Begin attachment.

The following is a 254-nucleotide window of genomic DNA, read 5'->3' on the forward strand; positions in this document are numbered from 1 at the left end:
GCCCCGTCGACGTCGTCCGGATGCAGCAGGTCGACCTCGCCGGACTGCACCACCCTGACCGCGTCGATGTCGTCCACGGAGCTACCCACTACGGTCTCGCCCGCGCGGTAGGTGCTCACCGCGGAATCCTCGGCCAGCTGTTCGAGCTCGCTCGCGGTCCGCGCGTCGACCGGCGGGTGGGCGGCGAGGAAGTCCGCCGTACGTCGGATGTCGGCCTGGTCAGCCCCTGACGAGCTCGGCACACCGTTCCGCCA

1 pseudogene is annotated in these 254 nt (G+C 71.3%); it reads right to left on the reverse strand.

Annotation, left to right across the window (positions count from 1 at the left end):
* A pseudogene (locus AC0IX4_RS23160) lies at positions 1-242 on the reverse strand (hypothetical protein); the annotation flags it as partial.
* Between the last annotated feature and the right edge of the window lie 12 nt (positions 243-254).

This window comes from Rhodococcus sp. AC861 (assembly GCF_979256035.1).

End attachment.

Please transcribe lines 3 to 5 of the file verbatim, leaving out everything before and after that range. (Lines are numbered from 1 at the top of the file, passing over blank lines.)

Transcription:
1 pseudogene is annotated in these 254 nt (G+C 71.3%); it reads right to left on the reverse strand.

Annotation, left to right across the window (positions count from 1 at the left end):
* A pseudogene (locus AC0IX4_RS23160) lies at positions 1-242 on the reverse strand (hypothetical protein); the annotation flags it as partial.